Silicone has been used for several decades as a soft tissue filler in general and as a tool for post-surgical rhinoplasty revision. Medical grade silicone is marketed by Alcon and is FDA approved in the US for treatment of retinal detachment. It is frequently used off-label for cosmetic purposes21, but any use of dermal fillers in the nose is currently considered ‘off-label.’ A report from 1986, detailing silicone treatment to the nose in 347 post surgical rhinoplasty patients, found it to be safe, effective, and a valuable adjunct to cosmetic rhinoplastic procedures28.
Silicone has a reputation as being high risk for initiating a foreign body response from the body and inducement of granulomas16 and many practitioners are afraid to use it. It is important to keep in mind that many reports do not distinguish between medical grade silicone and industrial grade silicone. One example is a case report of cosmetic enhancement of the hip and buttocks via silicone injections, performed in a local hotel room by non-medical personnel resulting in disfiguring granulomas29. It is unclear how many of these problems are due to contaminated product or the illegal practice of medicine, versus the result of the actual, sterile and legal silicone product. Nonetheless, foreign body reactions and granulomas are possible with any injectable implant, temporary or permanent. Injectors need to be aware of this and employ appropriate treatment protocols.
Nasal deformities commonly treated with NSR
Correction of a mild to moderate dorsal hump is probably the most common type of NSR. The hump is not eliminated; it is merely camouflaged by dermal filler in the dorsum, superior and inferior to hump as needed. Often, filler is also placed in the radix to balance the increased volume to the dorsum with the added benefit of widening the naso-frontal angle (Figure 6). At times it is desirable to augment the radix to lengthen the appearance of a short or stubby nose (Figure 6).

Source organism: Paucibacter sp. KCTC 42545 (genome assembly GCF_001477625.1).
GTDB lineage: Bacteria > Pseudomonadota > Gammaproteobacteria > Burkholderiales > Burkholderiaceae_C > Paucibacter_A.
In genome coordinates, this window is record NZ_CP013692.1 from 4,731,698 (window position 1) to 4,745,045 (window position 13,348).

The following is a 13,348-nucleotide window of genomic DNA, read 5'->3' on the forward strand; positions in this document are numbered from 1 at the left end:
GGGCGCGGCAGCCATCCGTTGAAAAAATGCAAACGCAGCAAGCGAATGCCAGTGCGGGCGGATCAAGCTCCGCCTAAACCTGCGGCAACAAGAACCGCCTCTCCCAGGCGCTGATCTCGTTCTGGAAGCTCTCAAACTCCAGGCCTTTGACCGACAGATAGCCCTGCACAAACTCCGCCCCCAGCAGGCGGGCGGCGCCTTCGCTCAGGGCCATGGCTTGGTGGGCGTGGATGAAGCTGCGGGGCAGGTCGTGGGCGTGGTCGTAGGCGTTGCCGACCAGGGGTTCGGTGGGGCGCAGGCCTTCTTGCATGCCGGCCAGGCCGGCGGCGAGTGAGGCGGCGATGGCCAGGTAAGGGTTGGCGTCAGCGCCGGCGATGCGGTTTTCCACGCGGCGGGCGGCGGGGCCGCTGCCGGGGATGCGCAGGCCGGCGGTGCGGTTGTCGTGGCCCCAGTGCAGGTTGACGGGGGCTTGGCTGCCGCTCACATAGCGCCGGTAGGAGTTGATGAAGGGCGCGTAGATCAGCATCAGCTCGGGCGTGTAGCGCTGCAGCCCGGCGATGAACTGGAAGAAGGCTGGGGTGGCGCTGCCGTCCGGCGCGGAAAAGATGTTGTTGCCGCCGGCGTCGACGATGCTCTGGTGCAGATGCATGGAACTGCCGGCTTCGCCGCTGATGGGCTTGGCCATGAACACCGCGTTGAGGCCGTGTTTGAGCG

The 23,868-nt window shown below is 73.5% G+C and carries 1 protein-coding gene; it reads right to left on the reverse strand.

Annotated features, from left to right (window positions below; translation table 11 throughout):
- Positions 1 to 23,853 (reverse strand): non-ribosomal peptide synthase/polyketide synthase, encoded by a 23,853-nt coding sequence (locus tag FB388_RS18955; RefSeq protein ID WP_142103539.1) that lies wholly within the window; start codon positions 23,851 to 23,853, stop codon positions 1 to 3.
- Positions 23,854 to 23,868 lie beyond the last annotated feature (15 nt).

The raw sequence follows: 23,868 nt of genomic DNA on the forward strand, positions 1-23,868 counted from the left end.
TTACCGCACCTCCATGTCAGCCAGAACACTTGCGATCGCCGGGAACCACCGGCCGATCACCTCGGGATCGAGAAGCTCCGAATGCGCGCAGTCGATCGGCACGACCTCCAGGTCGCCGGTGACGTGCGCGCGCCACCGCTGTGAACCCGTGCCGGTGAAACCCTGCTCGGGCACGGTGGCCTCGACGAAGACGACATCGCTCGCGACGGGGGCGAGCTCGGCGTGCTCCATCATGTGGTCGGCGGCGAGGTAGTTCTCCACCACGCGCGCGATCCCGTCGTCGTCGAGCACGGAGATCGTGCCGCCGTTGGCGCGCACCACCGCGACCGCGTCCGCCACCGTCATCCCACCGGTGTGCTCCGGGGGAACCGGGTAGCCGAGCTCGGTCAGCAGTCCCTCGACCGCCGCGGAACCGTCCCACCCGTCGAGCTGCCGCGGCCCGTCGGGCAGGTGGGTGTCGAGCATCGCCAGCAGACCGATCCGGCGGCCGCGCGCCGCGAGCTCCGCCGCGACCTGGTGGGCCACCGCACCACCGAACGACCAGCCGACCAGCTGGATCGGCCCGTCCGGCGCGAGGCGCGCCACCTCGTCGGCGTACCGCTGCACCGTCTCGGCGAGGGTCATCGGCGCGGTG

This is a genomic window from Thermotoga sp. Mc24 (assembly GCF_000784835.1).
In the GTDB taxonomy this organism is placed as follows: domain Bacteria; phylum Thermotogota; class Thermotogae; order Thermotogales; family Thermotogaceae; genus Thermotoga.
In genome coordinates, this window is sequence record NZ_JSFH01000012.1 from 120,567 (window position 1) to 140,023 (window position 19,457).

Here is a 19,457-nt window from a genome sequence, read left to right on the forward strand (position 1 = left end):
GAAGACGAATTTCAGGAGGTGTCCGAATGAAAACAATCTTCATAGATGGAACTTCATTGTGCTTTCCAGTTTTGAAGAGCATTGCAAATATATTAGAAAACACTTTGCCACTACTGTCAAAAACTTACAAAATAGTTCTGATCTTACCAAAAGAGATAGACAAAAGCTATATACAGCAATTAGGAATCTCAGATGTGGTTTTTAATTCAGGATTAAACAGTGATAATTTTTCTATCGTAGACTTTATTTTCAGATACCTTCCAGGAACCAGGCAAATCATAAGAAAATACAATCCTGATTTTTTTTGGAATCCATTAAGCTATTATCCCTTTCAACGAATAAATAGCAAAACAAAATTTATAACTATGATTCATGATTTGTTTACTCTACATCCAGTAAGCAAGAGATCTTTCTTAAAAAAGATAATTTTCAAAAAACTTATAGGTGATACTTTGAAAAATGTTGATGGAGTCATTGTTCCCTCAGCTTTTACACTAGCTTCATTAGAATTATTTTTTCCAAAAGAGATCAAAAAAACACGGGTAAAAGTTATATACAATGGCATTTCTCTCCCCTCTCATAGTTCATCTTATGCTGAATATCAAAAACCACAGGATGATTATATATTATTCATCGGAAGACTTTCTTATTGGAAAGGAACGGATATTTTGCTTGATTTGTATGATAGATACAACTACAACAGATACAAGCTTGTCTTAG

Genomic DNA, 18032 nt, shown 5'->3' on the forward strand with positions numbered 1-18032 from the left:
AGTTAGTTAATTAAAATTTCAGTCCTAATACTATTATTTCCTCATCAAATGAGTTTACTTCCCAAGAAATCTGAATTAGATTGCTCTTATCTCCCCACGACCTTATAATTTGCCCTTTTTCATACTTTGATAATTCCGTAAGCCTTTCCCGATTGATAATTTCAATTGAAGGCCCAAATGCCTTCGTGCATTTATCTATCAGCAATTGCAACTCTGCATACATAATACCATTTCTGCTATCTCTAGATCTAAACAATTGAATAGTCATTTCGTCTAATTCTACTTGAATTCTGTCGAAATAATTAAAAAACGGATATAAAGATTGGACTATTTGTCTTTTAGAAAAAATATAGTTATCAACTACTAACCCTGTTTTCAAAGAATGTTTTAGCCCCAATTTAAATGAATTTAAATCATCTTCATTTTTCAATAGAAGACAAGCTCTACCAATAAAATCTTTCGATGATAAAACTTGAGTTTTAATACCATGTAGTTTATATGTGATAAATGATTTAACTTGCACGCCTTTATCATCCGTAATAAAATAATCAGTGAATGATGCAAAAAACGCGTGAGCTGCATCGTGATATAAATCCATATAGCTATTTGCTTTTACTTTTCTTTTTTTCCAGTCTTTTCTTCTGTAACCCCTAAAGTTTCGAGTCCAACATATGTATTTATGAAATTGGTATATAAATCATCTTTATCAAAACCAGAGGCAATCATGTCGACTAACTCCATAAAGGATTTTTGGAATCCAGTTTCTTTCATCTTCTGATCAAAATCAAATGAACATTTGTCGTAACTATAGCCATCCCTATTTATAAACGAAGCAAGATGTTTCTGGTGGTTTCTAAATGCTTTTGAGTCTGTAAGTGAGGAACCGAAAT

A polly beak deformity is the over-projection of the cartilaginous nasal dorsum compared to the bony dorsum. It can be genetic or iatrogenic, the adverse sequelae of a surgical rhinoplasty30. This can be improved by columellar elevation and equalisation of the cartilage-bone transition with filler31. Columellar elevation and injection of the infradomal of the tip area can create the illusion of cephalic tip rotation9 and help balance the convexity of the polly beak deformity.
The opposite of a hump or a polly beak deformity, a saddle nose, can also be effectively treated with NSR. A saddle nose occurs when there is a concavity of the dorsum, instead of a straight slope or a convexity causing a hump. It is usually related to prior rhinoplasty, a collapse of septal support, septal perforation or trauma15. A straighter, smoother dorsum can be often accomplished with a small amount of filler at the trough of the dorsal dip. CaHa fillers may be best for this purpose because of their higher G’ and n*, allowing moulding of the product and prevention of lateral diffusion of the product. Injections are best performed in the midline, as there is less risk for intravascular injection.
Widening of the nasolabial angle has the effect of lifting the tip of the nose. Filler is injected at the anterior nasal spine and if needed, can also be placed at the columellar base8. Care should be taken not to widen this area too much. Lifting the tip helps the nose to appear more dainty and feminine. A masculine droopy tip can be lifted in a similar fashion with more attention to the columella and less filler to the nasal spine. Sometimes a ‘splint’ of filler between the length of the medial crura is needed to achieve lift in heavier male tips.
Patients with a wide or flat appearing nose due to a low dorsum are good candidates for NSR. These patients can also exhibit psuedotelecanthus, an optical illusion that makes the eyes appear too far apart15. Augmentation with filler in the midline of the dorsum can add projection, which will give the illusion of a narrower nose and may reduce the psuedotelecanthus effect15. Once again, a high G’ and n* product is best for this purpose.
A crooked or twisted appearing nose can be treated, to a certain extent, with NSR. Filler placed on the lateral nasal wall exhibiting the concavity will balance the opposite convexity to a certain degree. In some cases, there is a concavity or convexity without an opposite response on the other side. These distortions are relatively straightforward to fix. A sidewall concavity is easily filled, as long as intravascular injection is avoided. A sidewall convexity, like a dorsal hump, can be treated by injecting filler cephalad and caudal to the convexity to minimise its size and then balanced on the opposite side. During this treatment, it is easy to add too much volume and wind up with a large, wide, and over-projected nose. Patient selection is therefore probably the factor that contributes most to the success or failure of this particular application.